Lynwood Unified Art Students Featured in International Online Art Exhibit

Throughout the COVID-19 pandemic, the artwork of Lynwood High School students explored the hopes and frustrations of surviving an era of distance learning, the loss of loved ones, and the displacement of friends and normal routines.
 
The Lynwood Unified artists joined with high school peers in Turkey and Canada to share these images as part of an international online art show, Without Borders: Without Fear, a collaboration between Lynwood High, Robert College in Istanbul, and Bishop Strachan School in Toronto.
 
“The pandemic has been very challenging for Lynwood students. It’s nice for them to have this opportunity to showcase their work,” Lynwood High School art teacher Luis Vega said. “The pieces are very expressive and nuanced. Not only are they true reflections of what Lynwood students have been experiencing in the last year and a half, but also how resourceful and resilient they are, finding the appropriate medium to express their creativity.”
 
Ten LHS student art pieces were selected for the show and added to a gallery that includes artwork from Robert College, a renowned co-ed private high school in Istanbul, and Bishop Strachan School, an independent female-only boarding school in Toronto.
 
Lynwood High School senior Nathan Meza contributed a mixed media self-portrait, placing a face drawn in black and white with red tinting over a colorful cityscape rendered with markers and colored pencils. Holding the drawing up for a selfie, Meza’s camera inadvertently captures his brother in the background, working on a whiteboard. The piece is inspired by three of Meza’s favorite artists: Banksy, Kallet, and Chuck Close.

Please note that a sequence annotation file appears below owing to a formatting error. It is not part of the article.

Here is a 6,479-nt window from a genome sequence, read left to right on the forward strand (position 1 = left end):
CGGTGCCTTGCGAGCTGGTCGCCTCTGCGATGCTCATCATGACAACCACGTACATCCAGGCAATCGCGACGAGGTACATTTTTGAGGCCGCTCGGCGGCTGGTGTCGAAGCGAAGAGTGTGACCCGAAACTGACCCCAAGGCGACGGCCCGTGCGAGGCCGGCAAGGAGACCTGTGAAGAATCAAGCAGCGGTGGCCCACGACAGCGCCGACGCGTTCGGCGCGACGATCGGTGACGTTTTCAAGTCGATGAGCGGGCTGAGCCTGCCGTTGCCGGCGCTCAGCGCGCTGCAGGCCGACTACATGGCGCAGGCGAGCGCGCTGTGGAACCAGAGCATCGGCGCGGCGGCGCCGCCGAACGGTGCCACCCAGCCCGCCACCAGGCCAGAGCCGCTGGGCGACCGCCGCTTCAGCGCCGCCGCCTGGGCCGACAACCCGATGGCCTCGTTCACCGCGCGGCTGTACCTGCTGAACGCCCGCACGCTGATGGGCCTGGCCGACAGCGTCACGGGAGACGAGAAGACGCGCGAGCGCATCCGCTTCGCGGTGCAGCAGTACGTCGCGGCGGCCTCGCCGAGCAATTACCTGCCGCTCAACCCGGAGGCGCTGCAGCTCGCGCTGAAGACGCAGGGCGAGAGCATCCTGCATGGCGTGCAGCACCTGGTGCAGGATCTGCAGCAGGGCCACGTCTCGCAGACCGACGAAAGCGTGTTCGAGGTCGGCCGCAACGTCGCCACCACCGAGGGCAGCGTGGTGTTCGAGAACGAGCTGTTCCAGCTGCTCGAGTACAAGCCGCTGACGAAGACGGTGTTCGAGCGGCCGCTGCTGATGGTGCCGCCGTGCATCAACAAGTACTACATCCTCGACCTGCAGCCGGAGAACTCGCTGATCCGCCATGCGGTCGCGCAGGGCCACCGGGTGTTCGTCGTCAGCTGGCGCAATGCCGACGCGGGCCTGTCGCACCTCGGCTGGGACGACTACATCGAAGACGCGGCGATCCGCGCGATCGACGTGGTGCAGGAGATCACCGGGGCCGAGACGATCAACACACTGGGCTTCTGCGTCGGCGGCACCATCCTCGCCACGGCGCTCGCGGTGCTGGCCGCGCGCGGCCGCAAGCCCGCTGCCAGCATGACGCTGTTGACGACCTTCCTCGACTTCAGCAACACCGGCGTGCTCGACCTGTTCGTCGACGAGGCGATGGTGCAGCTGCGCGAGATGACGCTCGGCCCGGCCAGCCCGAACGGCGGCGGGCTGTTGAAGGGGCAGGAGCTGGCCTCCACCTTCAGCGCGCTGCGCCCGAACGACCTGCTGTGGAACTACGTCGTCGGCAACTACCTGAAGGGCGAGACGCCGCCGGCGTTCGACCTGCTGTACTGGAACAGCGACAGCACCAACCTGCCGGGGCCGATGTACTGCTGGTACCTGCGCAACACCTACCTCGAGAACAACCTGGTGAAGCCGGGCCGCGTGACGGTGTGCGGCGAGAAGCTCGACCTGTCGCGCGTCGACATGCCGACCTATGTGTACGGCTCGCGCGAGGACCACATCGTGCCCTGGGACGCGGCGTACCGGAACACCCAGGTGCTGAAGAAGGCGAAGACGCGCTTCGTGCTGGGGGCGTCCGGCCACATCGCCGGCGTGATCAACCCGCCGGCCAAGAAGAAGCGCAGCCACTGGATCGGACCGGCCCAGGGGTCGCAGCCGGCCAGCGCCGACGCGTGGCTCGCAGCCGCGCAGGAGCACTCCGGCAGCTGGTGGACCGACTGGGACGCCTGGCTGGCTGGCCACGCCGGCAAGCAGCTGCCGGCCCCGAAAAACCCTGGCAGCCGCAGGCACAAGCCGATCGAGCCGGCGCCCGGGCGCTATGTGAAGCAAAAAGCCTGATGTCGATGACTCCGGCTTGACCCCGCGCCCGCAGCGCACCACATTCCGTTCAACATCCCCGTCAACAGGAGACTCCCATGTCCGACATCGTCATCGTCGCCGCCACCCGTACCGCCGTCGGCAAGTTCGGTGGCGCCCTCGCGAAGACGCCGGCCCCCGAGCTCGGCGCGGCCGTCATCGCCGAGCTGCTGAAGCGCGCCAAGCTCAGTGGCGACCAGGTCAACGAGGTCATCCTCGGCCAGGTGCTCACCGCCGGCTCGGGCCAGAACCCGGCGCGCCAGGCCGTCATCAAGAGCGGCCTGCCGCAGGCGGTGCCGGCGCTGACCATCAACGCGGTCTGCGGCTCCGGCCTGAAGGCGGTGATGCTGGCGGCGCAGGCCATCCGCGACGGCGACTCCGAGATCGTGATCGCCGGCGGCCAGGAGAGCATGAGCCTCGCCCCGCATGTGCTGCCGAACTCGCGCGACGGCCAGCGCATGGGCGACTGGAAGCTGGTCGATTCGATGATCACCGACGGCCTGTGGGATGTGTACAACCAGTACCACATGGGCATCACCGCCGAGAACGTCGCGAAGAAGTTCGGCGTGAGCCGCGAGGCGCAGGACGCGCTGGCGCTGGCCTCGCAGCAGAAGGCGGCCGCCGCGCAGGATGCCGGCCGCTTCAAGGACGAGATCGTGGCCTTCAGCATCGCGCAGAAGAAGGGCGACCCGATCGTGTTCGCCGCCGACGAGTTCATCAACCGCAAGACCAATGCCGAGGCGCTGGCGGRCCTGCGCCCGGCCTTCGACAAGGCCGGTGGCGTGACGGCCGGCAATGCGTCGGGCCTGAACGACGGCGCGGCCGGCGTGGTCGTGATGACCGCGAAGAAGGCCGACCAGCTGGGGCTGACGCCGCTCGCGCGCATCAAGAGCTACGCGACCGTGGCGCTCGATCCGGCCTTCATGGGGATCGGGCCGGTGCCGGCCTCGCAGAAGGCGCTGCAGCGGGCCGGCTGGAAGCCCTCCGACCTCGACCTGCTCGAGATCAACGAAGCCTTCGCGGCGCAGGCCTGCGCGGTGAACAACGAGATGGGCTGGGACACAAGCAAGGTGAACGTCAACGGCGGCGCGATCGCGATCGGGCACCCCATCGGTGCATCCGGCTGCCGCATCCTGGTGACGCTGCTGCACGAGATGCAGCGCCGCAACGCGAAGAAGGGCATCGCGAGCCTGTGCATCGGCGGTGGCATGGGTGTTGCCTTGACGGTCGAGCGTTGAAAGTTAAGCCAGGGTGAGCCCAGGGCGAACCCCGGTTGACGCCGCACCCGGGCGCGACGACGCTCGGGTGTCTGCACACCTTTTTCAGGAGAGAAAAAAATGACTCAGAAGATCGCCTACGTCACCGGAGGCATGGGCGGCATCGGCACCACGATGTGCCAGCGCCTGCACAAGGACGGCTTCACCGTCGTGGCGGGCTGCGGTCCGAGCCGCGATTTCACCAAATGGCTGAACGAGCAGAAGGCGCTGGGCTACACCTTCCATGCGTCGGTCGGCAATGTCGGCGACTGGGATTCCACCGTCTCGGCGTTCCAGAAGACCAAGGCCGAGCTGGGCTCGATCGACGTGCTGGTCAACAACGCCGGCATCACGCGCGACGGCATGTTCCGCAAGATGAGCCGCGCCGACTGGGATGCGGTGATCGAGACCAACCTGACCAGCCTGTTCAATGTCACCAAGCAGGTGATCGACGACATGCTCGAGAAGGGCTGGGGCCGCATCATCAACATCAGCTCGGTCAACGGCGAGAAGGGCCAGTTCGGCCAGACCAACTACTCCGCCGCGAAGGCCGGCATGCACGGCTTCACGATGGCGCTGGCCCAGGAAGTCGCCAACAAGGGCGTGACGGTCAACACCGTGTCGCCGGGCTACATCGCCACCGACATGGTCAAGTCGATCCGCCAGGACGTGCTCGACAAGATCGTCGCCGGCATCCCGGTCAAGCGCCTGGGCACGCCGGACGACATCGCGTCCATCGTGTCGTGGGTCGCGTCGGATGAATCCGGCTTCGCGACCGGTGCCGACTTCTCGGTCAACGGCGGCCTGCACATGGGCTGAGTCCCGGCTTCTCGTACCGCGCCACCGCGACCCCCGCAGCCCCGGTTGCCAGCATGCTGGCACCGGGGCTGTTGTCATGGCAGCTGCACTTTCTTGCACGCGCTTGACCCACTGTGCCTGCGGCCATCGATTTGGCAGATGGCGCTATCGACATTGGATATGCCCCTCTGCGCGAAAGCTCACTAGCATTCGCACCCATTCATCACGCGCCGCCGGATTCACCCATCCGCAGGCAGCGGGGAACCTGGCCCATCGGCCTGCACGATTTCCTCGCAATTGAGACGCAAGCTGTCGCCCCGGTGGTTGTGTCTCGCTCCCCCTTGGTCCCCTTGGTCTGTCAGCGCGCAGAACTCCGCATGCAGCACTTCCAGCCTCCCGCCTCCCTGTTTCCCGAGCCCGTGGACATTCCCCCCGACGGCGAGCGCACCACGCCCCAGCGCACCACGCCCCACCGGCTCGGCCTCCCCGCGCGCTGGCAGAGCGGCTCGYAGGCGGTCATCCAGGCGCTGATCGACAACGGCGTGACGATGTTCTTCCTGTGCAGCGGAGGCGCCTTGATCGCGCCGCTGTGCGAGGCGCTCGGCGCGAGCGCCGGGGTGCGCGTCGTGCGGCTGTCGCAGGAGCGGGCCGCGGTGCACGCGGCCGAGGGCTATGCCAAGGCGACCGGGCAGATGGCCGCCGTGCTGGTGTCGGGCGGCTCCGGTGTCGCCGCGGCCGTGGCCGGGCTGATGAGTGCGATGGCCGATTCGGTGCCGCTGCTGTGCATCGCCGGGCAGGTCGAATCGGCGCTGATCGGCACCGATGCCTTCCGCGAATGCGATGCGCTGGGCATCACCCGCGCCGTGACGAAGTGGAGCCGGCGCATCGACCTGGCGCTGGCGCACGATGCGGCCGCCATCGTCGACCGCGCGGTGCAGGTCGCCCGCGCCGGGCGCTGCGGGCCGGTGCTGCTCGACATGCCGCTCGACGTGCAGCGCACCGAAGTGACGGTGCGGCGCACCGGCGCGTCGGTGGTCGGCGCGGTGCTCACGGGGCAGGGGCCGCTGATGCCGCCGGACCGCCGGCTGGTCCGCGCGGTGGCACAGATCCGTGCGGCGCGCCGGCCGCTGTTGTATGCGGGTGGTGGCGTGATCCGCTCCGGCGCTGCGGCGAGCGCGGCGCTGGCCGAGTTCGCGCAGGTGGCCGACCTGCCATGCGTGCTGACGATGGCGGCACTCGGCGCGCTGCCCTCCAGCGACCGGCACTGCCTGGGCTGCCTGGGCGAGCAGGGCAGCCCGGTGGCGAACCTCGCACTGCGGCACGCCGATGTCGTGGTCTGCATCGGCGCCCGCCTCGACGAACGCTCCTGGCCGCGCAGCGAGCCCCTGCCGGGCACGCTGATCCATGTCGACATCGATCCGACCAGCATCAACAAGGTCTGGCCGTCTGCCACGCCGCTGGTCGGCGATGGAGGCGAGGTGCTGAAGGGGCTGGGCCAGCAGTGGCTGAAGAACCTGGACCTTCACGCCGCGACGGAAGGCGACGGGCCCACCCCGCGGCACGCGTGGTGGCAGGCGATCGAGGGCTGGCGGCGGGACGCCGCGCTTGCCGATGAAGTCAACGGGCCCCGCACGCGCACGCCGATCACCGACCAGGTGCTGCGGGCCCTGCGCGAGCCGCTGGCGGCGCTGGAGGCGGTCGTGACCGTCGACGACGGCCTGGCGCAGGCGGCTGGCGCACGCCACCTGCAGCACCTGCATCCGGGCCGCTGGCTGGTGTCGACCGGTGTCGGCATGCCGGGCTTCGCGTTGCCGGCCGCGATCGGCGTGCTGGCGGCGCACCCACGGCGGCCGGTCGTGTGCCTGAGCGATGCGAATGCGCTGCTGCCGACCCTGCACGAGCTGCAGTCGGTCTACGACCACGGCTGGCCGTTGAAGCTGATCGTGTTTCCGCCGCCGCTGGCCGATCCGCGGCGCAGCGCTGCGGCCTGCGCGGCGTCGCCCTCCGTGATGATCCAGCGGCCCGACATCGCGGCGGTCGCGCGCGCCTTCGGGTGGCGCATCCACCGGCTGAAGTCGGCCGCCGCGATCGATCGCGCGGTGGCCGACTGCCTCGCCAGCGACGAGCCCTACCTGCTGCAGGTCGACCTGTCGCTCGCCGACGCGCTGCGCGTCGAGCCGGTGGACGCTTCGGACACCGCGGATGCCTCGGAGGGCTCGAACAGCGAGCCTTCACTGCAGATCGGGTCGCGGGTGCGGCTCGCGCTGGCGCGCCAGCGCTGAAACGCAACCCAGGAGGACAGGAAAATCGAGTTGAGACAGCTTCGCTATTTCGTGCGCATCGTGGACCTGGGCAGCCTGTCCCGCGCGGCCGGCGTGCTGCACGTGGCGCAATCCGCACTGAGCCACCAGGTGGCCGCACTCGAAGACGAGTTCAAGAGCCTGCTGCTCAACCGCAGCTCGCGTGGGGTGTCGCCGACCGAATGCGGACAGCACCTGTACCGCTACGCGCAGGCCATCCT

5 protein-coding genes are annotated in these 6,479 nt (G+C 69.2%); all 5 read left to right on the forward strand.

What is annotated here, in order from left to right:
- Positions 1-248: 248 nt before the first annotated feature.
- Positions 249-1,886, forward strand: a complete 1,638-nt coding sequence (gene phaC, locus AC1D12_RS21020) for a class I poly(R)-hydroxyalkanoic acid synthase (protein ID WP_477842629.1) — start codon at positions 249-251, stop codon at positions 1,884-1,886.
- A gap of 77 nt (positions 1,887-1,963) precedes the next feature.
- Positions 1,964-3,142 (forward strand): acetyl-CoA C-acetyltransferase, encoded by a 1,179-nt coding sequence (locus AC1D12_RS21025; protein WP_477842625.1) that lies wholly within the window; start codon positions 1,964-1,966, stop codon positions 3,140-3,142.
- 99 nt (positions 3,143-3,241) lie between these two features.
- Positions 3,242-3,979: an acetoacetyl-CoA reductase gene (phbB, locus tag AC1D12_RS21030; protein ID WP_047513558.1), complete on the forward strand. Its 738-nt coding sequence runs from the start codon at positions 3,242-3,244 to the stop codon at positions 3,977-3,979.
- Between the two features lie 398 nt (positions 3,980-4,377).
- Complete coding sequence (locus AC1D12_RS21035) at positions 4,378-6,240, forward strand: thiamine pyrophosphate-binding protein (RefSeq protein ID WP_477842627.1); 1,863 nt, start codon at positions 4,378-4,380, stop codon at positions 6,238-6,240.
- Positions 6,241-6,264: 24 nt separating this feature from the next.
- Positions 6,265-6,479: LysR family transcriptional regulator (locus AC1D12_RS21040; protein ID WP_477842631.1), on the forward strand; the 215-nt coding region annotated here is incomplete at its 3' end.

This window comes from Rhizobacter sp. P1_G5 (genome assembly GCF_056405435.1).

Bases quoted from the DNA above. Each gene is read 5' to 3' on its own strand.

“I incorporated some of what makes those artists famous into the artwork for the eyes and background,” Meza said. “The portrait turned out to be very special to me because if it wasn’t for my family and those around me, I wouldn’t be where I am today. I’m really grateful for them always having my back and keeping me close and in their thoughts. That really helped out.”

Vega met Robert College art teacher Narciso Argüelles when the two were serving as Advanced Placement readers in Utah, scoring AP art portfolios and exams. Argüelles, an educator from Oklahoma, went to Robert College in the spring of 2020, filling in for a friend on sabbatical, then was hired to a full-time position for the 2020-21 school year.

Argüelles organized the Without Borders exhibit to showcase art created by Robert College Street Art Crew Club students in Istanbul. Argüelles reached out to Vega to see if Lynwood High would be interested in contributing student art to the international collaboration. Argüelles and Vega believe that the online show bridges the gap between the restrictions of the pandemic and the resilience of their students in adapting to new formats.

“We can’t do murals or any other forms of outdoor art, so the students have had to get very creative. One of my students made a color portrait of Medusa, then held it out the window to take a picture, using her housing complex as the background,” Argüelles said. “The joy of the collaboration is that despite coming from different cultures, the student art is similar in approach, yet significantly different in execution.”

Without Borders will run online indefinitely on the Robert College website. Vega and Argüelles are already making plans for a physical exhibit, to be staged sometime in 2022.
 
“The creativity and resourcefulness of Lynwood artists are on full display in Without Borders,” Superintendent Gudiel R. Crosthwaite said. “The language of art knows no borders and the show provides a window in which we can absorb the emotions and aspirations of students all over the world. Congratulations to Luis Vega, Narciso Argüelles and their students. We are excited to see where the Lynwood High/Robert College collaboration will take us next.”